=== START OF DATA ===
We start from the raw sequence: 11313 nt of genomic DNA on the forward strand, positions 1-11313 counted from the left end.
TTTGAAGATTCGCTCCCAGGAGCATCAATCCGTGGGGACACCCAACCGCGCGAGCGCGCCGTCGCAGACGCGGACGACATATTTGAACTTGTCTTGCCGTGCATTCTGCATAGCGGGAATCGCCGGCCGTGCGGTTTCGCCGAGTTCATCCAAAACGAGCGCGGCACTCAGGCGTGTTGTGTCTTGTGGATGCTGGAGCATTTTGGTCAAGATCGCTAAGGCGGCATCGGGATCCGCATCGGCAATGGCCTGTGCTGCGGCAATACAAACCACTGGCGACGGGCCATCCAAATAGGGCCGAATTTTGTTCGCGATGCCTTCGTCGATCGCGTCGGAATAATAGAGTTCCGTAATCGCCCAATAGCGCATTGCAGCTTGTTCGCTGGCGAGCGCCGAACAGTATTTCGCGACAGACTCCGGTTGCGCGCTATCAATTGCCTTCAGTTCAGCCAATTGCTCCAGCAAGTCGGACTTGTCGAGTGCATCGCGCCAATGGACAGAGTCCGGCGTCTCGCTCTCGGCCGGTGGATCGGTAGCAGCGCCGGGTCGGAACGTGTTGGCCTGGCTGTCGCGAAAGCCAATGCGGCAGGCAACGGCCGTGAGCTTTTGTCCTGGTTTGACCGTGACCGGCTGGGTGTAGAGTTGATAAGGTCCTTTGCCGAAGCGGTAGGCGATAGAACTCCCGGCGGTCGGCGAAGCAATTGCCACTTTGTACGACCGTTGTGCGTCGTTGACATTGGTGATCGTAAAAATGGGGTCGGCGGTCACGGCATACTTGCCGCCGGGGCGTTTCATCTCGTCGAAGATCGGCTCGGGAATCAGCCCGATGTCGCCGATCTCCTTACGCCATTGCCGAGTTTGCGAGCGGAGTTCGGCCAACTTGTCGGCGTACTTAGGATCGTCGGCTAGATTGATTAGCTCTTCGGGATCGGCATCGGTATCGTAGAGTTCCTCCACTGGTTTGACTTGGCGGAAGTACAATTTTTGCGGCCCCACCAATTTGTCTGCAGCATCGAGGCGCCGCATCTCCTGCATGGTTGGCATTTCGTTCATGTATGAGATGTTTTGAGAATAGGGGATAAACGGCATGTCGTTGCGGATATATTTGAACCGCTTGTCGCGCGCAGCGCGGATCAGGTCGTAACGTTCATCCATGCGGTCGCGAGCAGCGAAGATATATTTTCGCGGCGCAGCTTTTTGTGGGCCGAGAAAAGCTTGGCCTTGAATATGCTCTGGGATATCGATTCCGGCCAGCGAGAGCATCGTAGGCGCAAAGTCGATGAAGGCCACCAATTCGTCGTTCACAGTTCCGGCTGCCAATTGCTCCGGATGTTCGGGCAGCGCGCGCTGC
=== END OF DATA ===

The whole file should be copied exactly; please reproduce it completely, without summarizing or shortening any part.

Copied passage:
We start from the raw sequence: 11313 nt of genomic DNA on the forward strand, positions 1-11313 counted from the left end.
TTTGAAGATTCGCTCCCAGGAGCATCAATCCGTGGGGACACCCAACCGCGCGAGCGCGCCGTCGCAGACGCGGACGACATATTTGAACTTGTCTTGCCGTGCATTCTGCATAGCGGGAATCGCCGGCCGTGCGGTTTCGCCGAGTTCATCCAAAACGAGCGCGGCACTCAGGCGTGTTGTGTCTTGTGGATGCTGGAGCATTTTGGTCAAGATCGCTAAGGCGGCATCGGGATCCGCATCGGCAATGGCCTGTGCTGCGGCAATACAAACCACTGGCGACGGGCCATCCAAATAGGGCCGAATTTTGTTCGCGATGCCTTCGTCGATCGCGTCGGAATAATAGAGTTCCGTAATCGCCCAATAGCGCATTGCAGCTTGTTCGCTGGCGAGCGCCGAACAGTATTTCGCGACAGACTCCGGTTGCGCGCTATCAATTGCCTTCAGTTCAGCCAATTGCTCCAGCAAGTCGGACTTGTCGAGTGCATCGCGCCAATGGACAGAGTCCGGCGTCTCGCTCTCGGCCGGTGGATCGGTAGCAGCGCCGGGTCGGAACGTGTTGGCCTGGCTGTCGCGAAAGCCAATGCGGCAGGCAACGGCCGTGAGCTTTTGTCCTGGTTTGACCGTGACCGGCTGGGTGTAGAGTTGATAAGGTCCTTTGCCGAAGCGGTAGGCGATAGAACTCCCGGCGGTCGGCGAAGCAATTGCCACTTTGTACGACCGTTGTGCGTCGTTGACATTGGTGATCGTAAAAATGGGGTCGGCGGTCACGGCATACTTGCCGCCGGGGCGTTTCATCTCGTCGAAGATCGGCTCGGGAATCAGCCCGATGTCGCCGATCTCCTTACGCCATTGCCGAGTTTGCGAGCGGAGTTCGGCCAACTTGTCGGCGTACTTAGGATCGTCGGCTAGATTGATTAGCTCTTCGGGATCGGCATCGGTATCGTAGAGTTCCTCCACTGGTTTGACTTGGCGGAAGTACAATTTTTGCGGCCCCACCAATTTGTCTGCAGCATCGAGGCGCCGCATCTCCTGCATGGTTGGCATTTCGTTCATGTATGAGATGTTTTGAGAATAGGGGATAAACGGCATGTCGTTGCGGATATATTTGAACCGCTTGTCGCGCGCAGCGCGGATCAGGTCGTAACGTTCATCCATGCGGTCGCGAGCAGCGAAGATATATTTTCGCGGCGCAGCTTTTTGTGGGCCGAGAAAAGCTTGGCCTTGAATATGCTCTGGGATATCGATTCCGGCCAGCGAGAGCATCGTAGGCGCAAAGTCGATGAAGGCCACCAATTCGTCGTTCACAGTTCCGGCTGCCAATTGCTCCGGATGTTCGGGCAGCGCGCGCTGC